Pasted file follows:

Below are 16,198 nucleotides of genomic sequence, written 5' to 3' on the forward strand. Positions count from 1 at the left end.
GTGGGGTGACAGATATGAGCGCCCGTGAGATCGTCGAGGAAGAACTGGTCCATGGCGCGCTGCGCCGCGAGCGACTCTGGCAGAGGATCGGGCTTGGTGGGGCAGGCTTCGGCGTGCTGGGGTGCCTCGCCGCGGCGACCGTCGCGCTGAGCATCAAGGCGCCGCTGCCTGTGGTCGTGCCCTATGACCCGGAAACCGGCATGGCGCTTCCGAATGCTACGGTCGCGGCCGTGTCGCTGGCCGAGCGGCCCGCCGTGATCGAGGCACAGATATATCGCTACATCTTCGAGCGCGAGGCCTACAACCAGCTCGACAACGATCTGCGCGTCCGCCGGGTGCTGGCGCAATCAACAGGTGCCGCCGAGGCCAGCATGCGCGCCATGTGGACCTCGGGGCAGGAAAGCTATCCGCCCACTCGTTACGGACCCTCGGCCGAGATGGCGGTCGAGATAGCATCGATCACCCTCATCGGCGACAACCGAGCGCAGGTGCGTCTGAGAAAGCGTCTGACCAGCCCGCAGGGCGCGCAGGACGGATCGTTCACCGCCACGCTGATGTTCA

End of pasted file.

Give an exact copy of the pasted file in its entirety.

Below are 16,198 nucleotides of genomic sequence, written 5' to 3' on the forward strand. Positions count from 1 at the left end.
GTGGGGTGACAGATATGAGCGCCCGTGAGATCGTCGAGGAAGAACTGGTCCATGGCGCGCTGCGCCGCGAGCGACTCTGGCAGAGGATCGGGCTTGGTGGGGCAGGCTTCGGCGTGCTGGGGTGCCTCGCCGCGGCGACCGTCGCGCTGAGCATCAAGGCGCCGCTGCCTGTGGTCGTGCCCTATGACCCGGAAACCGGCATGGCGCTTCCGAATGCTACGGTCGCGGCCGTGTCGCTGGCCGAGCGGCCCGCCGTGATCGAGGCACAGATATATCGCTACATCTTCGAGCGCGAGGCCTACAACCAGCTCGACAACGATCTGCGCGTCCGCCGGGTGCTGGCGCAATCAACAGGTGCCGCCGAGGCCAGCATGCGCGCCATGTGGACCTCGGGGCAGGAAAGCTATCCGCCCACTCGTTACGGACCCTCGGCCGAGATGGCGGTCGAGATAGCATCGATCACCCTCATCGGCGACAACCGAGCGCAGGTGCGTCTGAGAAAGCGTCTGACCAGCCCGCAGGGCGCGCAGGACGGATCGTTCACCGCCACGCTGATGTTCA